I have written a number of times in the past about the importance that increased ownership through syndication offers to the horse racing industry. There are very few, if any, other sports where for a fairly modest sum you can own a sports team, and decide in a meaningful way, the strategy that team takes. With cost of wages, feed and property rising, the cost of keeping a horse in training grows yearly. Meanwhile, even with a good winning horse, owners stand to make less than 12p in the pound back through prize money. The fun of the social occasion, particularly in a syndicate, goes some way to adding a much needed dimension to a loss making past-time. Let us not forget that Coolmore are a syndicate, and we are increasingly seeing Darley enter into shared ownership. If these titans of the racing world have to share their costs, then it is the only way racing can hope to get new owners into the sport.
A vast majority of syndicates offer good value as well as in-depth experiences at training
yards and at the races. The public must feel that if they wish to become part of the sport, their investment is protected – even if winning is not a guarantee. For this reason, the need for a licensed, secure set of standards is required to protect members, as well as ensuring that EVERY person with an interest in a horse is known to the authorities to avoid allowing those who would otherwise be barred from ownership from having an influence.
From a breeder’s viewpoint, a larger potential market for their horses has to be welcomed. However, with the rise in syndicates comes an influx of owners who do not perhaps understand that horses need time, and horseracing is not for those looking for instant gratification. It must be extremely difficult, if not almost impossible for a syndicate to purchase a yearling at the sales, find shareholders to finance the enterprise, and then expect those owners to keep paying for maybe 2 or even 3 years more until the horse has its first race.
For this reason, many syndicates, and indeed many sole owners, are looking for early type 2 year olds – and as such the demand dictates that the pedigrees used are from 2yo winning parents. Purchasing a proven older horse is an option, but the recovery of upfront costs PLUS a monthly fee is sometimes not possible. With demand for “cheap, quick speed” not only is the gene pool contracting, but horses winning over medium distances are written off or stand as jump stallions. Likewise mares of foals who won at 3 or 4 are discounted due to their belated race success. It would be unfair to blame syndicates entirely for this, and many of them have very patient and knowledgable managers and members. However, at the point of purchase, the horse that ticks all the “quick speed” boxes is preferred to the slow burner.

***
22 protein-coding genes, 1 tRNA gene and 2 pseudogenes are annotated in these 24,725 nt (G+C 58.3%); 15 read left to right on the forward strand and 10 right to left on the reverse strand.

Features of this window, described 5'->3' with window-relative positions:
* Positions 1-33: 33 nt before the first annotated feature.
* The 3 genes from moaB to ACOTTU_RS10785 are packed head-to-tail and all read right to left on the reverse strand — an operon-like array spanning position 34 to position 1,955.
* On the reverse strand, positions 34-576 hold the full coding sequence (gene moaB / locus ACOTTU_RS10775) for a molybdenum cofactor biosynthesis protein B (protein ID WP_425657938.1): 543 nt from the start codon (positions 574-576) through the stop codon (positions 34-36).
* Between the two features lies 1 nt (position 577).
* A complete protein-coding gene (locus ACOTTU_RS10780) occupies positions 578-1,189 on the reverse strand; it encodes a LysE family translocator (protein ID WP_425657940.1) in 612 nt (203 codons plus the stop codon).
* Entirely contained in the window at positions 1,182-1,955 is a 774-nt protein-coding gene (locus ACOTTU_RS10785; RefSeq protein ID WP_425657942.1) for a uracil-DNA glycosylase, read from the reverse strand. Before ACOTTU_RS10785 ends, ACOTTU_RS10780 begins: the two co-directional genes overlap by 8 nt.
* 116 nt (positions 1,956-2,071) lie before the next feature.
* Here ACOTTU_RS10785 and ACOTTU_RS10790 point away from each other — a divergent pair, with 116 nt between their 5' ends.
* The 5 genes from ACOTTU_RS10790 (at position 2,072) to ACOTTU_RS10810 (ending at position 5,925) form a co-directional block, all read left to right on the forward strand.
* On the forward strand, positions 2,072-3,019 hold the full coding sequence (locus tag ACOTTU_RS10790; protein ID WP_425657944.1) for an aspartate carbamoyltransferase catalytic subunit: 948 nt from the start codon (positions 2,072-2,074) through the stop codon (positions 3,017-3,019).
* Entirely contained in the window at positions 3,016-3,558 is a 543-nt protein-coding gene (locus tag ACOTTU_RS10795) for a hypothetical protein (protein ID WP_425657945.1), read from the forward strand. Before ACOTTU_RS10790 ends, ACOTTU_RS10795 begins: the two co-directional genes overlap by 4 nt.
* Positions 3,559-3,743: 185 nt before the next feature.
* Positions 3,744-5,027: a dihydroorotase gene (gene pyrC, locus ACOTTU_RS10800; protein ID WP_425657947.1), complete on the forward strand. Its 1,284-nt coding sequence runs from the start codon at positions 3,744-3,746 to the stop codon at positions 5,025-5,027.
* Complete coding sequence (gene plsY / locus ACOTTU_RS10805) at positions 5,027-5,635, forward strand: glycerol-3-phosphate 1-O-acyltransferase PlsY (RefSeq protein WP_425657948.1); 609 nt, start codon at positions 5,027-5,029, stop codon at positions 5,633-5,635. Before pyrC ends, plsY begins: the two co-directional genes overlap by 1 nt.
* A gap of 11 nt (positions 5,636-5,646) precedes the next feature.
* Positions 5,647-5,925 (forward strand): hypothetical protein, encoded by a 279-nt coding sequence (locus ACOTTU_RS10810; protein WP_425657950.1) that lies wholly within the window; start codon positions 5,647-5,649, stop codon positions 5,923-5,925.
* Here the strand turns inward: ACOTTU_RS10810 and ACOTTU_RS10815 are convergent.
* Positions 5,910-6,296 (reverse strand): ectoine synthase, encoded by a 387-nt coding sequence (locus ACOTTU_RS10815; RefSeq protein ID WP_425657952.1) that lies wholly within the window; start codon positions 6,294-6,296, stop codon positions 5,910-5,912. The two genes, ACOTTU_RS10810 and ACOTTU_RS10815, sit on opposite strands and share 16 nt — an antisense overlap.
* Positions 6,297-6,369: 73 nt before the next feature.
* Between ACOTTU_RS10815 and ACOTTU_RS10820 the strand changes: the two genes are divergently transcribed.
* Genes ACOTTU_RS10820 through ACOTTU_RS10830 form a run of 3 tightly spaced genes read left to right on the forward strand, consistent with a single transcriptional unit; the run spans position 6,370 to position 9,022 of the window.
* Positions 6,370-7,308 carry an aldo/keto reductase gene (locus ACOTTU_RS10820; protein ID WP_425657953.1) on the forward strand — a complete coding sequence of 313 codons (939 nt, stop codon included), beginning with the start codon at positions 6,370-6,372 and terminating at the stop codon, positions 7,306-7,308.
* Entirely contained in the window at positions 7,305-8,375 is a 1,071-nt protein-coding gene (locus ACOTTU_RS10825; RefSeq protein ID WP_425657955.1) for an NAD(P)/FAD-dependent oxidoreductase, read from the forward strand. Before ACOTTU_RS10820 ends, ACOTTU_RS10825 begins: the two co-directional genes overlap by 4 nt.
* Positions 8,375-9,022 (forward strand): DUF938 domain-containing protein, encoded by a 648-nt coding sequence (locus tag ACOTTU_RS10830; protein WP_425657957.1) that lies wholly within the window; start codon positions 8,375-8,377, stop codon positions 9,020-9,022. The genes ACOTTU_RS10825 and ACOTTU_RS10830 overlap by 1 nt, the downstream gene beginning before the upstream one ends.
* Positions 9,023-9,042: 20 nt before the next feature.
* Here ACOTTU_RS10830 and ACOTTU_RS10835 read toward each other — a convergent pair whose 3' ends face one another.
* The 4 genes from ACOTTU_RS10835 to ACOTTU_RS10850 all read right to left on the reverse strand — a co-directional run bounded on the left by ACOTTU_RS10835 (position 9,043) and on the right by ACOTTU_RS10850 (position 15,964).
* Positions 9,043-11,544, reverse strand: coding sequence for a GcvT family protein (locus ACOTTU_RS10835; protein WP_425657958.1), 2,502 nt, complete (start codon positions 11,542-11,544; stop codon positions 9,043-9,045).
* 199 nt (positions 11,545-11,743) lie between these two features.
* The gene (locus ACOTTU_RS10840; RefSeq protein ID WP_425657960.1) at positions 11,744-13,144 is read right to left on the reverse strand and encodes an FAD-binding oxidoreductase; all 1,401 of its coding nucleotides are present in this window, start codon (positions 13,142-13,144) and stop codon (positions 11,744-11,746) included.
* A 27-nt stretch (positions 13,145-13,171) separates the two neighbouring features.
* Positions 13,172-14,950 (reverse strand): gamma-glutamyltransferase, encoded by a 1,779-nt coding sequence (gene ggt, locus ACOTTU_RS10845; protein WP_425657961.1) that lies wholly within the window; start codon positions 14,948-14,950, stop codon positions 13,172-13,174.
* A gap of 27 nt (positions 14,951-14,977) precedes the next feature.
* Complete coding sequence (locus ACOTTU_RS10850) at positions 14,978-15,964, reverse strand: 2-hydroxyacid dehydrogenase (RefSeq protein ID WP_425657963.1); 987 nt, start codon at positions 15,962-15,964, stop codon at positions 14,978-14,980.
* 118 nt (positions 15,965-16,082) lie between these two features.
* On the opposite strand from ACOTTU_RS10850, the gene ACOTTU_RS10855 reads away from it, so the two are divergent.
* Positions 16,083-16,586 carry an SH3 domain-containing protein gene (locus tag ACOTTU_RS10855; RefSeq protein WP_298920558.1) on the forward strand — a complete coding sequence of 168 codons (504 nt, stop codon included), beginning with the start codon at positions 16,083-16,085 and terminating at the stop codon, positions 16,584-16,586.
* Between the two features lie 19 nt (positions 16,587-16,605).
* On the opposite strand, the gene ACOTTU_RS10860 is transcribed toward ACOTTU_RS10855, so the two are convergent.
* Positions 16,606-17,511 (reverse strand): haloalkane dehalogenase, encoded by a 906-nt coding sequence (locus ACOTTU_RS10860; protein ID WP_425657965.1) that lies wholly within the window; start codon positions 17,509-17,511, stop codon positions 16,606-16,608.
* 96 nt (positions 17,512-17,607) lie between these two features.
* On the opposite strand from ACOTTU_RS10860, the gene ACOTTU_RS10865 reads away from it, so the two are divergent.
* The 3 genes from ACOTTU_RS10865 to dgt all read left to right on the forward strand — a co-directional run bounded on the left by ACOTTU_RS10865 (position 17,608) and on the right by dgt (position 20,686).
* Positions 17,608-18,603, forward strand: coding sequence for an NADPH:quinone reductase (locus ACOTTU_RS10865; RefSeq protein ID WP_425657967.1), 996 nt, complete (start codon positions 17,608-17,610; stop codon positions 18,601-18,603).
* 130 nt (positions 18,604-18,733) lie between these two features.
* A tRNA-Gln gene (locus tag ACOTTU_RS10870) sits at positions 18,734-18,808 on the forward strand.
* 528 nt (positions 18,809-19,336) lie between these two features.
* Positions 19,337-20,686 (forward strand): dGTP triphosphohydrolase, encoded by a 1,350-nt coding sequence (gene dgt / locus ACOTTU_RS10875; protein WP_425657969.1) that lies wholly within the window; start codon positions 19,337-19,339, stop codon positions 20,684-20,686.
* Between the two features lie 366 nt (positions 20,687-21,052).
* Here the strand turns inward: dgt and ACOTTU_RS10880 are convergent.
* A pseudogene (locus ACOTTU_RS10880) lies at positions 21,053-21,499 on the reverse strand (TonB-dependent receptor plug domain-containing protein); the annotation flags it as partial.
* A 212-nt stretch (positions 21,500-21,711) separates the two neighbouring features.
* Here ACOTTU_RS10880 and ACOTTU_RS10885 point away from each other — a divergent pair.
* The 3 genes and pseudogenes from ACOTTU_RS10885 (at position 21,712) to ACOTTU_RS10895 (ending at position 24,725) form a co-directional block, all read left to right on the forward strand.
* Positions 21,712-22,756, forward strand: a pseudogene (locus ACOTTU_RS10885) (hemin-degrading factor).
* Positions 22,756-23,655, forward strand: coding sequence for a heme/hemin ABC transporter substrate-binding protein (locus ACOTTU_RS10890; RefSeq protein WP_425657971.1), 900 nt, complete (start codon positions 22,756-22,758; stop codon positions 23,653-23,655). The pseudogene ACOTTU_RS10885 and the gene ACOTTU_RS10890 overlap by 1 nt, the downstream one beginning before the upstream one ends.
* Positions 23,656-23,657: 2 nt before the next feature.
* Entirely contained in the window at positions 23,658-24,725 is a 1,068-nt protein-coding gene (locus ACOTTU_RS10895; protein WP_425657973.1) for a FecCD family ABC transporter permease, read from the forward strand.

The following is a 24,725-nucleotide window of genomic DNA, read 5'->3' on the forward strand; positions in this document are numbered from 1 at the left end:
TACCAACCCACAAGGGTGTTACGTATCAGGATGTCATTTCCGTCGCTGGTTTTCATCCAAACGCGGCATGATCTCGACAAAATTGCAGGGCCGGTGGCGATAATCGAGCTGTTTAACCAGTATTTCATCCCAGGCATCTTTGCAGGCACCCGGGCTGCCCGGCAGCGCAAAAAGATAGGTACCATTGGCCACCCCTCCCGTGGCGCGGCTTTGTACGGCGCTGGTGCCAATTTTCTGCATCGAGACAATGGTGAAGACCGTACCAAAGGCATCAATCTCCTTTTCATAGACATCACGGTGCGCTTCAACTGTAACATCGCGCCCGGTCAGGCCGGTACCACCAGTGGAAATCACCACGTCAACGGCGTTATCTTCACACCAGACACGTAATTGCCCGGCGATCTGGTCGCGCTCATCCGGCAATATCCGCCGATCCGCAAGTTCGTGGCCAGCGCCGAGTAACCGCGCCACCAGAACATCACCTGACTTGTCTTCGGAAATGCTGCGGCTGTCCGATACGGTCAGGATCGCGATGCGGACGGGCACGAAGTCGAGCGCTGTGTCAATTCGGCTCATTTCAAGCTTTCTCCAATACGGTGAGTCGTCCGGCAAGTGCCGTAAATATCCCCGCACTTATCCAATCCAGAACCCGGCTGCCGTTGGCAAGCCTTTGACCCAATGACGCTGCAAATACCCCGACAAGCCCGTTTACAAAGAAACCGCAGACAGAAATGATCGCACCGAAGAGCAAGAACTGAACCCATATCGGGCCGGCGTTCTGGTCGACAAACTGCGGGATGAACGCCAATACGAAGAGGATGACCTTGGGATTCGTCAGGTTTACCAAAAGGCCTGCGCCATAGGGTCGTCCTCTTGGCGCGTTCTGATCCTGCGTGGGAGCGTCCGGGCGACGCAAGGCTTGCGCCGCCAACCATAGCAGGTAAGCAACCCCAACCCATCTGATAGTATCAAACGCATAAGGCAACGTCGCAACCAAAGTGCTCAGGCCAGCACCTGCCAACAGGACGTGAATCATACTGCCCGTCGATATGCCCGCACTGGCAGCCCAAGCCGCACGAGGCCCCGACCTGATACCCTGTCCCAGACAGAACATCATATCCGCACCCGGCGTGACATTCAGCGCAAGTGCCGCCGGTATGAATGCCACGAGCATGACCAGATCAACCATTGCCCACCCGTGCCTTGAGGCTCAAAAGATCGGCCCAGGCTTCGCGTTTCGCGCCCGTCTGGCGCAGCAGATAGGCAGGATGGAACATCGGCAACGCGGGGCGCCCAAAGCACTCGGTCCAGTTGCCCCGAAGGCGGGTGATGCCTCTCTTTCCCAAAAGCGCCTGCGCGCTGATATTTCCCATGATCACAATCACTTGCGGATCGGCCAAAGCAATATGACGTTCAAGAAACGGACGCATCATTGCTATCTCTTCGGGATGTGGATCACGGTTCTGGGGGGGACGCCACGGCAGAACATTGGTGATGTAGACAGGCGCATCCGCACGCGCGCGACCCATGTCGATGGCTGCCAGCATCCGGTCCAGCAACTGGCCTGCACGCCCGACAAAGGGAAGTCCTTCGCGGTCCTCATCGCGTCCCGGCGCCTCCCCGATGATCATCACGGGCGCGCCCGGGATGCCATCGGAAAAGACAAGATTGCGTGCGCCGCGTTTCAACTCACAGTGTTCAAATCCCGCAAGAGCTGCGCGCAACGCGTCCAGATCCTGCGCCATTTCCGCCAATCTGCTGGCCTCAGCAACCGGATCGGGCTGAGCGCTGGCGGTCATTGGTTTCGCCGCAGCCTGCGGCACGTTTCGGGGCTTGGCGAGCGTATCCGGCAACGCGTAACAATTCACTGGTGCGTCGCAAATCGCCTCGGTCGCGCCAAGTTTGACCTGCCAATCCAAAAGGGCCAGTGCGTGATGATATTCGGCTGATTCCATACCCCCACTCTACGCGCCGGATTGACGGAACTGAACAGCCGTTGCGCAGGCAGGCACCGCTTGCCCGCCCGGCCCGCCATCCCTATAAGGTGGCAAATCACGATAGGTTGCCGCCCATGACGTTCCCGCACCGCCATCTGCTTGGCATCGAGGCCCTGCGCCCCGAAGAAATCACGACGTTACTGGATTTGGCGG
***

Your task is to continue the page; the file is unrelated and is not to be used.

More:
Breeders in many cases are having to give horses away in order to get them onto the track and out of their congested paddocks when their latest crop do not fulfill all the requirements of price and precocity, even if they are perfect specimens with real
potential on the race course – although not immediately. This is not sustainable and, as we see on a weekly basis, breeders are stopping either for a year or two in the hope the market rights itself, or for good. A major consideration has to be welfare also. Breeders MUST ensure they breed from mares with some potential in the market. This is the one control they have given that even the most vaunted stallion can become out of fashion by the time the produce of a mating is ready to sell. It is sad that for many breeders, the wish to maintain certain breeding lines (and therefore the depth of the gene pool) is potentially sacrificed for the more certainty a range of inter-bred stallions bring to their calculations. And many small breeders do not have the luxury of off-setting losses against gains when they only have 1 or 2 mares, or of racing the stock themselves.
With an expectation that horses will race sooner rather than later – and win – the potential number of horses thrown on the scrap heap before they have had chance to prove themselves could be massive. And a free or cheap horse, like any animal, has the potential to be seen as a throwaway commodity. I defy anyone to find a pedigree dog for sale for anything less than £700, much for this reason.
All potential owners must realise that it takes 4 years from retirement for a mare to produce her first runner. Even with that, the mare will not actually make a
name for herself unless she consistently produces winners – even then that is no guarantee of demand for her offspring. Therefore, when buying a horse, you are not just buying that animal, but all the time it has taken to build up to it, the upkeep of the stud it came from, the staff and feed costs, vet costs and transport. Many breeders, like owners, do not have their own facilities. This adds to costs, and potentially to welfare issues also, particularly when damage limitation is required to stop on-going costs.
Yes, the prize money is an issue, but so is the polarisation of the bloodlines, and the expectation that good horses come cheap. As the trend continues, we are likely to see a contraction in the number of horses available for sale, as breeders give up, and races with lower entries, lower betting income and therefore lower prize money lead to a lack of interest from owners. Racing will then be for the elite and reliant on a match-race type prize pool – perhaps that was all it ever was supposed to be, and our belief it can be a sport for all is a pipe dream. We have seen the demise of the artisan, small producer on our high streets – we must not see the same in our breeding sheds, otherwise we will see an Epsom Derby of the future raced between horses interbred to the same sire, out of mares who too share the same genes – and jockeys all wearing one of two shades of blue!